Phellodendron (Huang Bai)
Botanical Name: Phellodendron amurense
Don’t confuse the herb phellodendron (Phellodendron amurense) with philodendron (Philodendron), an ornamental indoor and common house plant! While the names are similar the plants are entirely different. In Traditional Chinese Medicine, phellodendron, or Huang Bai, is considered one of the top 50 herbs used for healing. It is especially noted for its ability to clear heat and toxins from the body, including eliminating damp-heat from the bladder and kidneys.
Below is an overview of Phellodendron (Huang Bai), combining and interpreting the best of Western Science, Traditional Chinese Medicine (TCM), Shamanism, Folklore and more. Gain a balanced and thorough understanding of the healing properties of Phellodendron (Huang Bai).
Western Name: Phellodendron
Also Known As: Amur Cork Tree
Organs/Systems: Bladder, Liver, Lungs
Key Western Actions & Medicinal Uses: Anti-inflammatory, Antioxidant, Immune Enhancing, Anti-cancer. Lowers blood sugar, weight loss, obesity, diarrhea, stomach ulcers, meningitis, eye infections, psoriasis, tuberculosis, cirrhosis of the liver, pneumonia, insomnia, calming.
Pin Yin: Huang Bai (translates as “Yellow Fir”)
Also Known As: Chao Huang Bai (dried-fried phellodendron bark)
Meridians: Liver, Kidney, Bladder
Key TCM Actions & Medicinal Uses: Clears Heat/Dries Dampness: yellow vaginal discharge, diarrhea with strong odor, jaundice, acute urinary tract infections, swollen red knees, legs or feet, tuberculosis, pneumonia, cirrhosis of the liver. Reduces Fire/Releases Toxins: night sweats, afternoon fevers, steaming bone disorder, nocturnal emissions, spermatorrhea, skin abscesses, boils, eczema and yellow oozing lesions.
Parts Most Frequently Used: Bark, Root, Berry, Twigs
Flavors/Temps: Bitter, Cold
Caution: Not recommended during pregnancy or while breastfeeding due to the constituent berberine, otherwise considered very safe.
History/Folklore: “Huang” means yellow in Chinese, and is derived from the bright yellow color of the plant’s inner bark. The bark is peeled from the tree and allowed to dry in the sun.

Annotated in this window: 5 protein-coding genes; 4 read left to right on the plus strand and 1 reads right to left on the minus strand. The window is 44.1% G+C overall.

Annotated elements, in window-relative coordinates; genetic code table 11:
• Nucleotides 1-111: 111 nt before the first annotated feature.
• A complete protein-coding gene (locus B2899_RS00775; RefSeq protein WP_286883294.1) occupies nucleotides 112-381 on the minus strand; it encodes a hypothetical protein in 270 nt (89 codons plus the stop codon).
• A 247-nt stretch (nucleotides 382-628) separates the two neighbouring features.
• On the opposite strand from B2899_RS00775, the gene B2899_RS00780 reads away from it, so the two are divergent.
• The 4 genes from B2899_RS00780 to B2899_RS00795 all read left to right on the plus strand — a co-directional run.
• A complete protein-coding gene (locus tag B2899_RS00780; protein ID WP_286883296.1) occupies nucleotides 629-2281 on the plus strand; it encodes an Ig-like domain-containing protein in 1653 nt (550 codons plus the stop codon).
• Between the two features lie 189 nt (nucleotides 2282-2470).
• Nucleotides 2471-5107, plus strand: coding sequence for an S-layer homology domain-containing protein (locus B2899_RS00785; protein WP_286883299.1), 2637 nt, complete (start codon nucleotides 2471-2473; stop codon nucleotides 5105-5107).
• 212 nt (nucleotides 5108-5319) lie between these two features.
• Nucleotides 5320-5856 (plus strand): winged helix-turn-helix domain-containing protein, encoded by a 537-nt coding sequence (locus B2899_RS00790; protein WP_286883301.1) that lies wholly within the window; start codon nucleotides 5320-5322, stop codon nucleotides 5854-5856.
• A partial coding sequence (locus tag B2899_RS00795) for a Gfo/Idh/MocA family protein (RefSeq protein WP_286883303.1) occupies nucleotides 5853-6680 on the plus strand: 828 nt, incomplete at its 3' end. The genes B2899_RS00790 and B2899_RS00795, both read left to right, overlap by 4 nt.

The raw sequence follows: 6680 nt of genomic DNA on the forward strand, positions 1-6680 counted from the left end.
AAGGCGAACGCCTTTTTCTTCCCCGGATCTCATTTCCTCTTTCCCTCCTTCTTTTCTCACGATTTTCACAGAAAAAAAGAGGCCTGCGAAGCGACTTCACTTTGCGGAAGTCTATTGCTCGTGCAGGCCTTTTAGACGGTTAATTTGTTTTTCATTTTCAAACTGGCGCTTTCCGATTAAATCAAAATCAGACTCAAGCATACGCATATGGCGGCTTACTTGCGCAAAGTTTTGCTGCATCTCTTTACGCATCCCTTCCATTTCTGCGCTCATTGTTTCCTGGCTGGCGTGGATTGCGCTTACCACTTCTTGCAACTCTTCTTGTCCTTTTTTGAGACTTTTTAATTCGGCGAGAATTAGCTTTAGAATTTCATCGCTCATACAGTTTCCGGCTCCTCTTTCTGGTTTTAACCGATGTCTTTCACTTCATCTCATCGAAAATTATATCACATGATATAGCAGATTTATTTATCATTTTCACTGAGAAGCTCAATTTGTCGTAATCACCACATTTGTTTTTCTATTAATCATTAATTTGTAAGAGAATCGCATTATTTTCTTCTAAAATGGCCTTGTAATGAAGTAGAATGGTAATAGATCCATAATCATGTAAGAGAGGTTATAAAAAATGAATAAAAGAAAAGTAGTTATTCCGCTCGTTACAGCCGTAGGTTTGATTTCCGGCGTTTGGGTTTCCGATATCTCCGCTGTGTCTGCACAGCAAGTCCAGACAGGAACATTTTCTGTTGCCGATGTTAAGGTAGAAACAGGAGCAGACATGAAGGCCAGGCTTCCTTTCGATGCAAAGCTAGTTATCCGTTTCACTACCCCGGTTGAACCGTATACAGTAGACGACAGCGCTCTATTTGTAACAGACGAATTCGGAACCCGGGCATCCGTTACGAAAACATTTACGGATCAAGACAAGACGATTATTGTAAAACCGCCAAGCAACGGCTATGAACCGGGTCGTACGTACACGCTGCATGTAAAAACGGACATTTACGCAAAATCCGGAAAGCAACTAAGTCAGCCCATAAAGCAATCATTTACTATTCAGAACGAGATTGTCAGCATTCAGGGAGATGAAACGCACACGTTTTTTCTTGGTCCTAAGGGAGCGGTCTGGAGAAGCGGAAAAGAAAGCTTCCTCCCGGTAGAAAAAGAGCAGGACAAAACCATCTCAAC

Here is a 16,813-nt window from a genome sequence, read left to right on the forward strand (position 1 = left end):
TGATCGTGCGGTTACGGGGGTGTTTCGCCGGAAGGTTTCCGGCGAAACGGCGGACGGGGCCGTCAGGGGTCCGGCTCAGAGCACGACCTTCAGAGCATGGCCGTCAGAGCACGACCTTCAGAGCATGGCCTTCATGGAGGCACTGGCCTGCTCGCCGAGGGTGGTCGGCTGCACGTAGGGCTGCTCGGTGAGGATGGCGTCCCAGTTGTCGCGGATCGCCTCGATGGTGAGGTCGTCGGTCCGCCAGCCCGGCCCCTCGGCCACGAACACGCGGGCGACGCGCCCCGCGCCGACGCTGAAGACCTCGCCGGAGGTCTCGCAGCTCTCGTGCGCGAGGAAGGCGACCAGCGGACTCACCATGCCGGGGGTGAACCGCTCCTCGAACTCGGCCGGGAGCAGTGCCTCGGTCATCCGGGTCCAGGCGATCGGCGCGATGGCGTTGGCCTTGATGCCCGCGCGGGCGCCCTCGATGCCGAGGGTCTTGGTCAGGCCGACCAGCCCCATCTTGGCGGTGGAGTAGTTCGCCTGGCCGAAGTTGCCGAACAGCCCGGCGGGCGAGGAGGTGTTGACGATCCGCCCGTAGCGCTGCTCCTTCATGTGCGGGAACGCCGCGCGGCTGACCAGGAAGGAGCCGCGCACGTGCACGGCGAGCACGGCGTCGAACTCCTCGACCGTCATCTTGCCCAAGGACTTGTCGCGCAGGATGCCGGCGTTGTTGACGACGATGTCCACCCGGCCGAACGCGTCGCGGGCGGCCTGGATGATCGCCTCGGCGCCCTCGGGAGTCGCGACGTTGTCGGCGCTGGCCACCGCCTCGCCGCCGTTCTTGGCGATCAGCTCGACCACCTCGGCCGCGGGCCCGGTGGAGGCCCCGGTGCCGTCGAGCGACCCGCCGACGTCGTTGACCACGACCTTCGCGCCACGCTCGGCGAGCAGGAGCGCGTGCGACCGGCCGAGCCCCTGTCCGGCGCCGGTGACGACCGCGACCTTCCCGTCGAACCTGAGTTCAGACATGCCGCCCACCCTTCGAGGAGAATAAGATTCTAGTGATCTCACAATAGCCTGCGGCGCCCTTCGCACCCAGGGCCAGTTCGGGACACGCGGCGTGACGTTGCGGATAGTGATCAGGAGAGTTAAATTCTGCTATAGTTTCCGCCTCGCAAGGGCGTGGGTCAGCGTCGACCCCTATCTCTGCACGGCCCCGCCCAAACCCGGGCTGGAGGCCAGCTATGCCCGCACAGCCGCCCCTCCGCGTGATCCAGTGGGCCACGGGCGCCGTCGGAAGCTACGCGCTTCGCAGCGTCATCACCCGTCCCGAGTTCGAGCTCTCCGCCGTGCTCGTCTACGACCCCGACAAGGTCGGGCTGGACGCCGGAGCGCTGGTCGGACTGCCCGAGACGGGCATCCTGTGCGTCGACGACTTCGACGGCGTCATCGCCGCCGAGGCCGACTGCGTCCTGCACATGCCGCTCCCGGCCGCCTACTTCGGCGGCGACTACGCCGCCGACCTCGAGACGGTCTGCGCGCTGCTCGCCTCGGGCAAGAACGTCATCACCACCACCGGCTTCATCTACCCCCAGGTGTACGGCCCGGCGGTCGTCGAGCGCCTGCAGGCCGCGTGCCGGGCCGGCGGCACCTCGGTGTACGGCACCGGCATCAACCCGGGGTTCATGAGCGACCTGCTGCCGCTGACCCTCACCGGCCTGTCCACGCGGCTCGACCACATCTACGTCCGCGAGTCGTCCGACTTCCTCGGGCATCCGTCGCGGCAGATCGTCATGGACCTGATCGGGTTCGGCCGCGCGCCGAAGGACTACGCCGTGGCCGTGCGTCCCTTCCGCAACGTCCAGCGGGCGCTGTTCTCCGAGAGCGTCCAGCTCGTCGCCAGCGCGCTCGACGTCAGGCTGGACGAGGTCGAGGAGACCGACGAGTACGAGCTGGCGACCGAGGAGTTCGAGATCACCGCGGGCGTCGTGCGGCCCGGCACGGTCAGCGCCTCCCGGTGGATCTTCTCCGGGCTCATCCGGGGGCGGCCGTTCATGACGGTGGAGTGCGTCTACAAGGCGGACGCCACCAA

The Chinese have used the herb for centuries to help repair tissues and bones. The Ainu peoples of China use the plant as a painkiller.
Combined with other calming and Qi (Energy) building herbs, phelledendron is used by athletes, bodybuilders and martial artists to aid sleep and recover from strong workouts. It helps repair muscles and sooth aches and pains.
The constituent berberine can be toxic if overdosed, but used properly is shown to reduce blood sugar and bad cholesterol, helping to protect the liver from toxicity.
New studies are indicating that phellodendron has the potential to prevent the growth of prostrate tumors and the leaves may be better at scavenging free radicals than vitamin E, further contributing to the plant’s anti-cancer abilities.
A study in China of 18 patients from age 4-24 with meningitis were treated with phellodendron for 1-18 days and all recovered, with the time for healing depending on the severity of the illness. Milder symptoms showed immediate improvements.
There are three kinds of dried-fried phellodendron bark: salt-fried, wine-fried and charred. The salt-fried version helps nourish Yin and helps counter the plants bitter drying nature. The wine-fried version helps move the healing effects upward in the body, helping to clear conditions of the lung, throat and head. The charred version is primarily used for clearing dampness as it is more astringing and is often used to treat blood in the stools.
Berberine alkaloid, Magnoflorine, Phellodendrine, Candicine, Lumicaeruleic acid, Campesterol, Glycosides, Phenolic compounds, Phytonutrients.
How to Eat Phellodendron
Phellodendron bark can be eaten raw, or fried with salt, wine or charred.
Phellodendron can be bought sliced and dried or powdered.
Good Quality Phellodendron
Good quality phellodendron is thick, large and bright yellow.
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